ERIC Number: ED224751
Record Type: RIE
Publication Date: 1982-Nov-4
Reference Count: 0
Privatism and Pluralism: Some Implications for Education from Selected Aspects of the Social Philosophy of Merleau-Ponty.
The philosophy of phenomenologist Maurice Merleau-Ponty, who views the individual and society as contributors to a dynamic, ambiguous process, is applicable to educational philosophy. Merleau-Ponty's concern with free men and their relationship to the world centers on his concept of self, others, intersubjectivity, and morality. The self's contact with the social represents the origin of truth; persons discover themselves only in the social milieu where subjectivity and objectivity meet. Intersubjectivity refers to the impenetrable private world inhabited by everyone. Although unique to the individual, intersubjectivity creates a unity in which individual dreams are forged into a common goal, e.g., freedom. Merleau-Ponty suggests that change occurs only through institutional structures, that morality stems from respect for others, and that virtue is an affirmation of a universal bond among all human beings. From his perspective, education would combine groups with diverse viewpoints in school-inspired activities which focus on communication. While encouraging change through institutions, educators would alert learners to the threat of bureaucracy to the creative mind. Moral education would focus on the dilemmas of the human condition with the concern of extending justice to all, especially the weak and disadvantaged. (KC)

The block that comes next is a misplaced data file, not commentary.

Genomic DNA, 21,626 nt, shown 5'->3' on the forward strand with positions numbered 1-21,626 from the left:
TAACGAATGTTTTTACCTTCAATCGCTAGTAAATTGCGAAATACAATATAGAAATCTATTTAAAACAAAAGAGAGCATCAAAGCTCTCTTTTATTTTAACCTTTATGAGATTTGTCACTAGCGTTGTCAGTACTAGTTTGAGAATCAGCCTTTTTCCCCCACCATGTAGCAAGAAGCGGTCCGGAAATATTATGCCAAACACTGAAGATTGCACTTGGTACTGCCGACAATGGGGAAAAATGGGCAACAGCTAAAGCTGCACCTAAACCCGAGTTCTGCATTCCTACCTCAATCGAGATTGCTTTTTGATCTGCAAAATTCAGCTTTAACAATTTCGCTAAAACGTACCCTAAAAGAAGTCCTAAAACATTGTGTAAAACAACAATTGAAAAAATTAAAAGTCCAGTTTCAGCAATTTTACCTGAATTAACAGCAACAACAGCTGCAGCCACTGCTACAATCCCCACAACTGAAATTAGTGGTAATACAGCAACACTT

Publication Type: Opinion Papers; Speeches/Meeting Papers
Education Level: N/A
Authoring Institution: N/A
Identifiers: Merleau Ponty (Maurice); Pluralism
Note: Paper presented at the Annual Meeting of the American Educational Studies Association (Nashville, TN, November 4, 1982).